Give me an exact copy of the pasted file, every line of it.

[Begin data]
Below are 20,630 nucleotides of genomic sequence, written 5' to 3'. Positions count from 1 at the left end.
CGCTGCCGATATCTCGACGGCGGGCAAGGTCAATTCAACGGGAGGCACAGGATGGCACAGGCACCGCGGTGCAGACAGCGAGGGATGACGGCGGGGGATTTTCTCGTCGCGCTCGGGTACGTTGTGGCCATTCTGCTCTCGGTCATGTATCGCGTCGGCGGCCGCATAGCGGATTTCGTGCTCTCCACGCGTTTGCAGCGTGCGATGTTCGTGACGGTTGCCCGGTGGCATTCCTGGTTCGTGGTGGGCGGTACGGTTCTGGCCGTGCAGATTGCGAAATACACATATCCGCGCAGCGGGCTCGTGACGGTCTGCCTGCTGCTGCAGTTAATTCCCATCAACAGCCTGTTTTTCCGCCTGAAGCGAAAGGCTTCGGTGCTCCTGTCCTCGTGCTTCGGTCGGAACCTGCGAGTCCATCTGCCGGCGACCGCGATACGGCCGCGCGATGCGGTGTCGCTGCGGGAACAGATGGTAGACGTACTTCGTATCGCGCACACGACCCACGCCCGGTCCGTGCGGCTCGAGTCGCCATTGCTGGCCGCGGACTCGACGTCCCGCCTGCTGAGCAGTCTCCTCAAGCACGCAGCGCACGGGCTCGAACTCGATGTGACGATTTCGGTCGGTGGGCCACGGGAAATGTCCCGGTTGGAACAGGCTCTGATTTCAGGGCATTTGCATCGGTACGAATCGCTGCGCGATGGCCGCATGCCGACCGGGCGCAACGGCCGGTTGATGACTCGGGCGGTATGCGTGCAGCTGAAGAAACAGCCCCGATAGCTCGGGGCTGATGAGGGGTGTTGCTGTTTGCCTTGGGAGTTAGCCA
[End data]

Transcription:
Below are 20,630 nucleotides of genomic sequence, written 5' to 3'. Positions count from 1 at the left end.
CGCTGCCGATATCTCGACGGCGGGCAAGGTCAATTCAACGGGAGGCACAGGATGGCACAGGCACCGCGGTGCAGACAGCGAGGGATGACGGCGGGGGATTTTCTCGTCGCGCTCGGGTACGTTGTGGCCATTCTGCTCTCGGTCATGTATCGCGTCGGCGGCCGCATAGCGGATTTCGTGCTCTCCACGCGTTTGCAGCGTGCGATGTTCGTGACGGTTGCCCGGTGGCATTCCTGGTTCGTGGTGGGCGGTACGGTTCTGGCCGTGCAGATTGCGAAATACACATATCCGCGCAGCGGGCTCGTGACGGTCTGCCTGCTGCTGCAGTTAATTCCCATCAACAGCCTGTTTTTCCGCCTGAAGCGAAAGGCTTCGGTGCTCCTGTCCTCGTGCTTCGGTCGGAACCTGCGAGTCCATCTGCCGGCGACCGCGATACGGCCGCGCGATGCGGTGTCGCTGCGGGAACAGATGGTAGACGTACTTCGTATCGCGCACACGACCCACGCCCGGTCCGTGCGGCTCGAGTCGCCATTGCTGGCCGCGGACTCGACGTCCCGCCTGCTGAGCAGTCTCCTCAAGCACGCAGCGCACGGGCTCGAACTCGATGTGACGATTTCGGTCGGTGGGCCACGGGAAATGTCCCGGTTGGAACAGGCTCTGATTTCAGGGCATTTGCATCGGTACGAATCGCTGCGCGATGGCCGCATGCCGACCGGGCGCAACGGCCGGTTGATGACTCGGGCGGTATGCGTGCAGCTGAAGAAACAGCCCCGATAGCTCGGGGCTGATGAGGGGTGTTGCTGTTTGCCTTGGGAGTTAGCCA